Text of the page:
The Difference Between a Layout, Formatting, and Typesetting


Print Layouts, Formatting, and Typesetting

What’s The Difference?


The Difference Between a Layout, Formatting, and TypesettingI would like to address some often-misunderstood terms in publishing, especially by authors looking to self-publish their books. So, what is the difference between a layout, formatting, and Typesetting, and why are they not mutually interchangeable?

Well, I’m glad you asked. It’s easier to explain them in order of complexity and importance, so let me begin with the straightforward print layout.


What exactly is a Print Layout?

A layout is a rudimentary setting up of the manuscript for print. Since books are printed from digital sources now, we must set up the layout to conform to a particular size, spread, or layout.


Essentially, a layout is the action of setting the page to match the printed book size. It’s a basic page layout just as you would set a legal letter to fit the paper size available in your printer, and ensure the contents fit within the tolerances and margins. This is the most common service authors pay for, and some learn to do it themselves. This is not formatting or typesetting.


Right, so What is Formatting?

The Difference Between a Layout, Formatting, and TypesettingHow does it differ from typesetting? The name is actually quite descriptive of what it entails. You literally ‘format’ the content of the book. You set the ‘look and feel’ for the printed or electronic book.

It involves selecting the typeface for the text, specifying spacing, setting line spacing, and assigning styles to various elements. The formatter assigns proper weight and importance to the delineation of sections and chapters. Fundamentally, it makes the text more legible and appealing to the end reader.


Okay, so that simply leaves typesetting.

The Difference Between a Layout, Formatting, and TypesettingA long, long, long time ago — in fact, so long ago that even I had not been born — there was a myopic man in the basement of the printing press whose job was to typeset each publication so it could be printed. Not on a laser printer, mind you, but on a good old-fashioned printing press.

They gave the poor sod a box of metal blocks with letters, a few wooden frames, and he literally pieced together your book… letter by letter … line by line. Naturally, the old man eventually retired, and we seldom follow this practice, but we still typeset. Well, some people do.

While a layout or format is fairly quick to produce, and that is what you get on sites like, typesetting is a long and comprehensive task. Not many people even understand the basics of typesetting, and some authors cannot understand why they should pay for the service.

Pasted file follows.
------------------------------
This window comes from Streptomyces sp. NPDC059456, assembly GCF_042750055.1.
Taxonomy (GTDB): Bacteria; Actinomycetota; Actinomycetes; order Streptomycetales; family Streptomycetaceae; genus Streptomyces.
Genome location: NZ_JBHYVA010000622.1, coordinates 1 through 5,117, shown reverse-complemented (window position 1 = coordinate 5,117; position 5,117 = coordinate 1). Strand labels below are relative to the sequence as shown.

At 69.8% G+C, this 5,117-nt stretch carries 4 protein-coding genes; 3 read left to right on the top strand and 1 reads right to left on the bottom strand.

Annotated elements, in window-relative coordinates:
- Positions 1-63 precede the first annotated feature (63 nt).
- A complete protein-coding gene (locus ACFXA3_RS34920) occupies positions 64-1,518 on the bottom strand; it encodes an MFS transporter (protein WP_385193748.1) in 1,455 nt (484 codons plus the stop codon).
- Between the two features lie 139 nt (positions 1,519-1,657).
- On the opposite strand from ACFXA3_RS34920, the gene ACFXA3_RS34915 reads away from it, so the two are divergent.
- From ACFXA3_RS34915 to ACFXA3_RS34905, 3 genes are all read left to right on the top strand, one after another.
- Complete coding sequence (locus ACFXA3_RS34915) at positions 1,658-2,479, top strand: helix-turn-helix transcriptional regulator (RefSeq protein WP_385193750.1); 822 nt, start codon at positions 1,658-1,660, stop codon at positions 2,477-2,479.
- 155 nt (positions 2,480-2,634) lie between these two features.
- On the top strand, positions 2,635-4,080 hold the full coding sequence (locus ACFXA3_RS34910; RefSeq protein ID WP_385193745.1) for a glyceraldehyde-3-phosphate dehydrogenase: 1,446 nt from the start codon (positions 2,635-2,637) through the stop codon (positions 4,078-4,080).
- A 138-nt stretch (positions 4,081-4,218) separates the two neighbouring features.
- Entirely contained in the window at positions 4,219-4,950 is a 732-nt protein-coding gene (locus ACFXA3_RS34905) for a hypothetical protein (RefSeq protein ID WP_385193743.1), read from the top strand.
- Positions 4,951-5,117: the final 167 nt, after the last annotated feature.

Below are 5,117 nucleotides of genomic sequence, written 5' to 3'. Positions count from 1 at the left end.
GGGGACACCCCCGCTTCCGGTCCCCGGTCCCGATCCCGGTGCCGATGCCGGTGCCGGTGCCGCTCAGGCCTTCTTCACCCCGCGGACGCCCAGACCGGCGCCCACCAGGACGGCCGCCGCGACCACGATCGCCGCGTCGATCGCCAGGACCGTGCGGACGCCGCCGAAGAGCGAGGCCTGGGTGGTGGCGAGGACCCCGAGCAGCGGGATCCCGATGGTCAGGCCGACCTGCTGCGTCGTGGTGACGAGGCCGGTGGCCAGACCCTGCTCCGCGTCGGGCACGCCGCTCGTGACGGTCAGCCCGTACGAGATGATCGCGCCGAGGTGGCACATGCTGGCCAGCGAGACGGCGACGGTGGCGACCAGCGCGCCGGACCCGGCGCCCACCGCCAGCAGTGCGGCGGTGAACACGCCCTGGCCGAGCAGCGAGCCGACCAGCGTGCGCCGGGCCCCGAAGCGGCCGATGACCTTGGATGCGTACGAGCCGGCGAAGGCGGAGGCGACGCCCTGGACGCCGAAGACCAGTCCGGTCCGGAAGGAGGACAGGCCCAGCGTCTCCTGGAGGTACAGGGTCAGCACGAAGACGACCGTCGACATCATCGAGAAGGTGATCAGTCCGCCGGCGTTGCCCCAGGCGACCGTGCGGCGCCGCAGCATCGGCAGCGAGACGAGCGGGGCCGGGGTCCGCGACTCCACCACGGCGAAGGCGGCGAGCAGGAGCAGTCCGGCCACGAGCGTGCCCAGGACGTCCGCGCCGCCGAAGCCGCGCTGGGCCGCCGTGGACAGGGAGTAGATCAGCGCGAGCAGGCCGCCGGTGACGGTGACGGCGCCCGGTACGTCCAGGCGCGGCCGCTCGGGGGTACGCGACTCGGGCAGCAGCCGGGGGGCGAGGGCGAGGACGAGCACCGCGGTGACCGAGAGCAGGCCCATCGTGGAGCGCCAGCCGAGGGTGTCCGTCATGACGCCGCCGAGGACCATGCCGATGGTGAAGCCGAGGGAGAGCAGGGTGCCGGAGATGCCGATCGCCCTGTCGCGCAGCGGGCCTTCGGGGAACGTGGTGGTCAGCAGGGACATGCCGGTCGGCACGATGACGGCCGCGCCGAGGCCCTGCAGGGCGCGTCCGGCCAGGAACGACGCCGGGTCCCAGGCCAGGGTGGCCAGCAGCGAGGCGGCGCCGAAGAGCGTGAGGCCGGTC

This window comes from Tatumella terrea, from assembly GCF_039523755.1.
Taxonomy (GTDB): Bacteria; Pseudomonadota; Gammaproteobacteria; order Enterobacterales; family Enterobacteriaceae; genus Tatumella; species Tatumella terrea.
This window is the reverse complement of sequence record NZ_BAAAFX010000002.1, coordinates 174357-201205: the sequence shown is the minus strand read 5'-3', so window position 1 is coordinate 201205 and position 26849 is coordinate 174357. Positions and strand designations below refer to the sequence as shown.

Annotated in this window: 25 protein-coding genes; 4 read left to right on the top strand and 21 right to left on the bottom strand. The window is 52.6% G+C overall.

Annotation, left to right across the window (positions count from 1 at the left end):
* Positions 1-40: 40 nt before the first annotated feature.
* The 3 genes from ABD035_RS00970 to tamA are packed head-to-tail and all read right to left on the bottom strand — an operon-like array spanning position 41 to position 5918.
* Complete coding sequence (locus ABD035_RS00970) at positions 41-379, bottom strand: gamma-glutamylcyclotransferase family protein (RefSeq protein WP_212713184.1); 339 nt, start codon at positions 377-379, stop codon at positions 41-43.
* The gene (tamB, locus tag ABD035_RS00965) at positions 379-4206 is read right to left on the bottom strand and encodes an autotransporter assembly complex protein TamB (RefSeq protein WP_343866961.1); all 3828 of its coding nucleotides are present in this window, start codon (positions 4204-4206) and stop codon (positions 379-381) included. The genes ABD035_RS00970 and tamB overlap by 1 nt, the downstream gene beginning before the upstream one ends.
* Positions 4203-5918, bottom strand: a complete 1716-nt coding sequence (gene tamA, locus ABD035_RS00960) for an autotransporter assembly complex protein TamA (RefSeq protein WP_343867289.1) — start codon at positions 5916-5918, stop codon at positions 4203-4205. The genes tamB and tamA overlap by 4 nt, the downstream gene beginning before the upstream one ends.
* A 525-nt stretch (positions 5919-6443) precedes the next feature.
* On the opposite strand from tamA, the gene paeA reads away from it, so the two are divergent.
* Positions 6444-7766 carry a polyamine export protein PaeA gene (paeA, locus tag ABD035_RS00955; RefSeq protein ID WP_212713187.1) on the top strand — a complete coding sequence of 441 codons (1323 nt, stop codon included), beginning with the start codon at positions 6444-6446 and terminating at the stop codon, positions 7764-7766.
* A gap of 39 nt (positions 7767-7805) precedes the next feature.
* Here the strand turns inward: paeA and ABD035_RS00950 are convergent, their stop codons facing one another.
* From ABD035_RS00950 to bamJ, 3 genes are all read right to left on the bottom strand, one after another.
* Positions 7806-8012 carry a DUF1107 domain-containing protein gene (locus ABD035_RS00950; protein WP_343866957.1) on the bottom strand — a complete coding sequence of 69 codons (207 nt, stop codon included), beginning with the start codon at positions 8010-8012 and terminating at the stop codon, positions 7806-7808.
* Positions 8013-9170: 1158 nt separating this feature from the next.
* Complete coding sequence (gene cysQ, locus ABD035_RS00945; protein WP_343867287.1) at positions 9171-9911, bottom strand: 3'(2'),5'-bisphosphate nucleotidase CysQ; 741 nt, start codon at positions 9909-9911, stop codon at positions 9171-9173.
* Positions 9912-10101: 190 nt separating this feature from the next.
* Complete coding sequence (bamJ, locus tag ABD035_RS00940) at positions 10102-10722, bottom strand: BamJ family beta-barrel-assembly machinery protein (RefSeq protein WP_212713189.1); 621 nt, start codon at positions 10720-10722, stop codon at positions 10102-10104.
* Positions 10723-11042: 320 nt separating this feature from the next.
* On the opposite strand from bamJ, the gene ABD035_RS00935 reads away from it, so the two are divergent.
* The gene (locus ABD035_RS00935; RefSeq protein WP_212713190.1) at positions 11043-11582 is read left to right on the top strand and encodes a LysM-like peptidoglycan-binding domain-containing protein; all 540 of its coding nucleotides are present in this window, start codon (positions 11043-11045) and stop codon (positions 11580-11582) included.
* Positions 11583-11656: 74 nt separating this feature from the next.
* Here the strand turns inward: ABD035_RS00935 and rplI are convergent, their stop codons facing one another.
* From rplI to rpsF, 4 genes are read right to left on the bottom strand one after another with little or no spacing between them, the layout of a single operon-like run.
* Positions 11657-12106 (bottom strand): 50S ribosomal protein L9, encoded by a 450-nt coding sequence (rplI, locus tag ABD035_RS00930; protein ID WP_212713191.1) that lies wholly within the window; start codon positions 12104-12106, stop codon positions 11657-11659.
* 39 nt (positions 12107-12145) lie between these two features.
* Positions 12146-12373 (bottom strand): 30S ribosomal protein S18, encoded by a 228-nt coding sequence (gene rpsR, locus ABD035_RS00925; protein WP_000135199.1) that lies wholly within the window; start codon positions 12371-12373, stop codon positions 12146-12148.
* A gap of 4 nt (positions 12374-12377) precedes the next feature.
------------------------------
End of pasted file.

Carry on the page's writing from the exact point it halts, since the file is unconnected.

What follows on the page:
Typesetting isn’t accomplished in a single session. It begins with a basic layout of the manuscript. Next the formatting and styling is done. Once that stage is complete, the typesetting can begin. It takes days to complete because we are human and we no longer see what is right in front of our tired vision.

You may also want to read:  Cover Copyright

Every day, the typesetter makes several passes through your book looking for ‘widows and orphans’, sentences that don’t finish on the page, extremely long paragraphs that need to be broken up, and line breaks that need to be inserted. With each passing day, new adjustments are made, and sometimes even lingering typos are discovered. If you stop to think about this, you are not just paying for the person’s time, but also his or her experience and expertise.

Proper electronic books are not just ‘converted’ from your manuscript. This you can do yourself with near identical results to what you will get back from most people formatting books. Compiling an e-Book requires knowledge of HTML and CSS. An electronic book is designed and largely hand created. It’s also optimised to display on as many different devices as possible.


‘You Get What You Pay For’

The Difference Between a Layout, Formatting, and TypesettingThis saying has never been more apt than in the self-publishing industry. You cannot expect quality work without paying for it. Just because good design and practice often goes unnoticed by the average person does not negate its value. In fact, it is said that if people do not notice the design of a product, the design has been well executed. If it were bad, you would notice it immediately.


Let me put it a way that might make sense: do you understand why your car has so many layers of paint? Why on earth do they put so many different types of finishes on the car? Why do they use special fabrics on the car seats? Surely any old ‘nice’ fabric will do! Well, no it won’t, and there is longevity and durability to consider. Someone does research and learns from past failures.

Knowing all this, people still pay the full price of the car. The reason is that you do not have to understand how to build a car to buy one. You simply have to recognise that someone else (hopefully) knows what he or she is doing, and you are paying for that expertise, instead of building your own vehicle.

Just as people buy certain brands of cars because of the high levels of quality, buyers also avoid poorly put-together books. A bad book cover and dreadful formatting is a recipe for disaster. Invest in your book, because your novel is an extension of yourself. You’ve spent months or even years penning your manuscript. Show it the respect it deserves.

When you are ready to showcase your book in the best possible light, please contact me.


Visit BC.B for more info on Book Cover Design and Formatting.


Read one of my books on Publishing.


Read this article on typesetting next.

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